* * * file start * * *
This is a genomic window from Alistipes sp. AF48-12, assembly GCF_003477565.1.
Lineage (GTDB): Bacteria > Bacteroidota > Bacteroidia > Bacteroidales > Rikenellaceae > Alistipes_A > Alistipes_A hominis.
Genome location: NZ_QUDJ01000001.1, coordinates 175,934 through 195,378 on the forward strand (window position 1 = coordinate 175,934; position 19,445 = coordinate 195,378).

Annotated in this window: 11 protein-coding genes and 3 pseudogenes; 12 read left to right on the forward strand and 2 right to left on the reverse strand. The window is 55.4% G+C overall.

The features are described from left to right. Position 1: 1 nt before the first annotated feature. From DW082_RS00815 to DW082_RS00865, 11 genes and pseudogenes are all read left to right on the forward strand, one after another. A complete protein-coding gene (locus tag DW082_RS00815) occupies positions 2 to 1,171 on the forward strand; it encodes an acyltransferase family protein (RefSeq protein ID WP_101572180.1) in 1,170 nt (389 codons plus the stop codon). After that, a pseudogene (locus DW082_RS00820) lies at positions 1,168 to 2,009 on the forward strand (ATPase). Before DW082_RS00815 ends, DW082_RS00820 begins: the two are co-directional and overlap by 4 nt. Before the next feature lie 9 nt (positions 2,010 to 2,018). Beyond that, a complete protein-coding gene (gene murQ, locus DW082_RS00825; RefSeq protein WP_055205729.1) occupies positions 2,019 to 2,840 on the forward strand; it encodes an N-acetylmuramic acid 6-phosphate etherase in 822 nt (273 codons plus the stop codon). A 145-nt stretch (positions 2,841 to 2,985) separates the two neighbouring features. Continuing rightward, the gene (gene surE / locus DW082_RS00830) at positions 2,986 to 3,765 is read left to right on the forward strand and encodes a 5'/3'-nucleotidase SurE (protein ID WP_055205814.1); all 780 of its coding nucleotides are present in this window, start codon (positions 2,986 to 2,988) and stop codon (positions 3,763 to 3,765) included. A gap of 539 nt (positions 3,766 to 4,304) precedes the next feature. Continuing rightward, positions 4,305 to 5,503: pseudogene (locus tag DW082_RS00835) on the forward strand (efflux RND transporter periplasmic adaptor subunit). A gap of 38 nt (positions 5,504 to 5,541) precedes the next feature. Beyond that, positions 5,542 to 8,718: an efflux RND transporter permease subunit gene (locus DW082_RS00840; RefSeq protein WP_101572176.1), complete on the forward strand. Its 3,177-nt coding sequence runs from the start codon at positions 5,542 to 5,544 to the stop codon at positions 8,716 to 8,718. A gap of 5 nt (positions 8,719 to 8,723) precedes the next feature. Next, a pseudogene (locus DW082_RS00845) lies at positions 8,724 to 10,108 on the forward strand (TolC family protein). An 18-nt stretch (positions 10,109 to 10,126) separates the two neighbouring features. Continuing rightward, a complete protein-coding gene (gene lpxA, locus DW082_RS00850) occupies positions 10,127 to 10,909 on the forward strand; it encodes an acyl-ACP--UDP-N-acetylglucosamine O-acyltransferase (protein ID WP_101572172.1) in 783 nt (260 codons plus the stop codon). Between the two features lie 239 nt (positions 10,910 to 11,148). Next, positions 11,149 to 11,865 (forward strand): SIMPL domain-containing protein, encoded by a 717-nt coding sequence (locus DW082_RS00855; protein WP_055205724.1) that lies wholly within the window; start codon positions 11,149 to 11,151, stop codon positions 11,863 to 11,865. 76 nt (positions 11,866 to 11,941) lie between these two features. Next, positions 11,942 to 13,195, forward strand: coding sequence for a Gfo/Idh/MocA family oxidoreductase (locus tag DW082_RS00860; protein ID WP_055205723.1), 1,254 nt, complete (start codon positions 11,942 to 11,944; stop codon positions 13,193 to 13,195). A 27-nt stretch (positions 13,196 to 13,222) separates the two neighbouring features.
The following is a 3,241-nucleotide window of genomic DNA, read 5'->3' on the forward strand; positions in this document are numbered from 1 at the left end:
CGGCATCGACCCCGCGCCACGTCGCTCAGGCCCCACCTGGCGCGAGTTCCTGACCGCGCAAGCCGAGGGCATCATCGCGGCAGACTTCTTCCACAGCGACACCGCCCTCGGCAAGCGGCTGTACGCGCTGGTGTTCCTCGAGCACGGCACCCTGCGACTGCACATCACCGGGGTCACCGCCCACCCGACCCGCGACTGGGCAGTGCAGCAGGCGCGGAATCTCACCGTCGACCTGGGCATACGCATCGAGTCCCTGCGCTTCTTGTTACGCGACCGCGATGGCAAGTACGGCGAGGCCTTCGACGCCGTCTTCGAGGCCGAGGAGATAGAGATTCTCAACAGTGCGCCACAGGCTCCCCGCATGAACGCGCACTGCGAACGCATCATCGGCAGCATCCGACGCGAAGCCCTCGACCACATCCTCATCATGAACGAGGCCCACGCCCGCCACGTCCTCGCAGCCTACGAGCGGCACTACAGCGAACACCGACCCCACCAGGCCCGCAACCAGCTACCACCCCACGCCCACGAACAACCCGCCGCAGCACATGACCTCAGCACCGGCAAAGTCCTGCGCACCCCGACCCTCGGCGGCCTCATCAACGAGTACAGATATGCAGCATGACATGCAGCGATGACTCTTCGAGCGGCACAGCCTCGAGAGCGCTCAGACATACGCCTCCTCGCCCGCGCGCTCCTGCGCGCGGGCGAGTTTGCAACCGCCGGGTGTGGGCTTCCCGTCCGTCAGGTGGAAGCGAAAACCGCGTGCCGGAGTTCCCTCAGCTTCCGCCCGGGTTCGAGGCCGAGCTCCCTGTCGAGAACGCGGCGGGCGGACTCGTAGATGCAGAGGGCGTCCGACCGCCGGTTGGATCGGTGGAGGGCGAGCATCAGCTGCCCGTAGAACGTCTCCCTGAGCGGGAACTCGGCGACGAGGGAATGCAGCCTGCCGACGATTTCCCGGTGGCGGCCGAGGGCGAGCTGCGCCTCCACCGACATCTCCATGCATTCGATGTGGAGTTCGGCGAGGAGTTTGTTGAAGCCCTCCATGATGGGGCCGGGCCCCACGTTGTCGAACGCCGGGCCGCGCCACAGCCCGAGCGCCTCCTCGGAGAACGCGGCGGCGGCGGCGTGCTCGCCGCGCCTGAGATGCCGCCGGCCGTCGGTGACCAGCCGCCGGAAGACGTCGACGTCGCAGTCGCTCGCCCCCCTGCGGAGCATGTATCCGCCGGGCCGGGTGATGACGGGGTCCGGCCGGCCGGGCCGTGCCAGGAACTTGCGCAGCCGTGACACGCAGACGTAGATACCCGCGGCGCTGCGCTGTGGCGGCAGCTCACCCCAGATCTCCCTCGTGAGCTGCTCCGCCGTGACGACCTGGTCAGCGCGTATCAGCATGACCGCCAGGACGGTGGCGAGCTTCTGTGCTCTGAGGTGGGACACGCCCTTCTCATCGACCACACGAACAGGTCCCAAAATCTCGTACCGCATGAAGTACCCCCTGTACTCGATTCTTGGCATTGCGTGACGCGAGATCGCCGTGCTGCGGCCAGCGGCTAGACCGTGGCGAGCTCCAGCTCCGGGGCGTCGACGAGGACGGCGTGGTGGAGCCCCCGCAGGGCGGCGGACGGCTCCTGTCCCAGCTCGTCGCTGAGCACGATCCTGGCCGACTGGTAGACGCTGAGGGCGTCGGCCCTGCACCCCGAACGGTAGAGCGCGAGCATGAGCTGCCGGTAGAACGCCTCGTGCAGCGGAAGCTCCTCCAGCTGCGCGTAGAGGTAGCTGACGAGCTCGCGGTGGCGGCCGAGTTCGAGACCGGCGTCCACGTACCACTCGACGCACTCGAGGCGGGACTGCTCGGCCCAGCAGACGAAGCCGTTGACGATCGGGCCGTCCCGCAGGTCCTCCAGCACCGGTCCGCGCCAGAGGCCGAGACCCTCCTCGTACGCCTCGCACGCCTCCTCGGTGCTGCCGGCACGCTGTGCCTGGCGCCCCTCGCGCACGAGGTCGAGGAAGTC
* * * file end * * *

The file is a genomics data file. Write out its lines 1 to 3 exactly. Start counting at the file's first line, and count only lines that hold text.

This is a genomic window from Alistipes sp. AF48-12, assembly GCF_003477565.1.
Lineage (GTDB): Bacteria > Bacteroidota > Bacteroidia > Bacteroidales > Rikenellaceae > Alistipes_A > Alistipes_A hominis.
Genome location: NZ_QUDJ01000001.1, coordinates 175,934 through 195,378 on the forward strand (window position 1 = coordinate 175,934; position 19,445 = coordinate 195,378).